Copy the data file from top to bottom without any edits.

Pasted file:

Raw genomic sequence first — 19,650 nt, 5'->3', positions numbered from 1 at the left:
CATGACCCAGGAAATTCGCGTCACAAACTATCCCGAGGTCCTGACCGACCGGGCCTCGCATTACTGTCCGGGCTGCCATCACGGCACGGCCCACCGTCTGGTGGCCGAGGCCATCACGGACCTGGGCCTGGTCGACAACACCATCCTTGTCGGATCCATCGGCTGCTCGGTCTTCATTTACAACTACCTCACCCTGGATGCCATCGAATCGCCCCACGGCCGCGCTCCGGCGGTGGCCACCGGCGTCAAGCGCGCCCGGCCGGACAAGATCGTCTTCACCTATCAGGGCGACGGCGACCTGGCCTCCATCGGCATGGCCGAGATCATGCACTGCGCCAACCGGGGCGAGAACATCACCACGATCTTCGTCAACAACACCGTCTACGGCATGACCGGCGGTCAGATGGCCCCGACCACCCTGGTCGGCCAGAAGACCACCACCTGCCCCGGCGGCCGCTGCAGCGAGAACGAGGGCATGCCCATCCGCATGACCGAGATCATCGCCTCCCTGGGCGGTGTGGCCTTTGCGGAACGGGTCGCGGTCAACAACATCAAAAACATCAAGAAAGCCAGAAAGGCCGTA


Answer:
Raw genomic sequence first — 19,650 nt, 5'->3', positions numbered from 1 at the left:
CATGACCCAGGAAATTCGCGTCACAAACTATCCCGAGGTCCTGACCGACCGGGCCTCGCATTACTGTCCGGGCTGCCATCACGGCACGGCCCACCGTCTGGTGGCCGAGGCCATCACGGACCTGGGCCTGGTCGACAACACCATCCTTGTCGGATCCATCGGCTGCTCGGTCTTCATTTACAACTACCTCACCCTGGATGCCATCGAATCGCCCCACGGCCGCGCTCCGGCGGTGGCCACCGGCGTCAAGCGCGCCCGGCCGGACAAGATCGTCTTCACCTATCAGGGCGACGGCGACCTGGCCTCCATCGGCATGGCCGAGATCATGCACTGCGCCAACCGGGGCGAGAACATCACCACGATCTTCGTCAACAACACCGTCTACGGCATGACCGGCGGTCAGATGGCCCCGACCACCCTGGTCGGCCAGAAGACCACCACCTGCCCCGGCGGCCGCTGCAGCGAGAACGAGGGCATGCCCATCCGCATGACCGAGATCATCGCCTCCCTGGGCGGTGTGGCCTTTGCGGAACGGGTCGCGGTCAACAACATCAAAAACATCAAGAAAGCCAGAAAGGCCGTA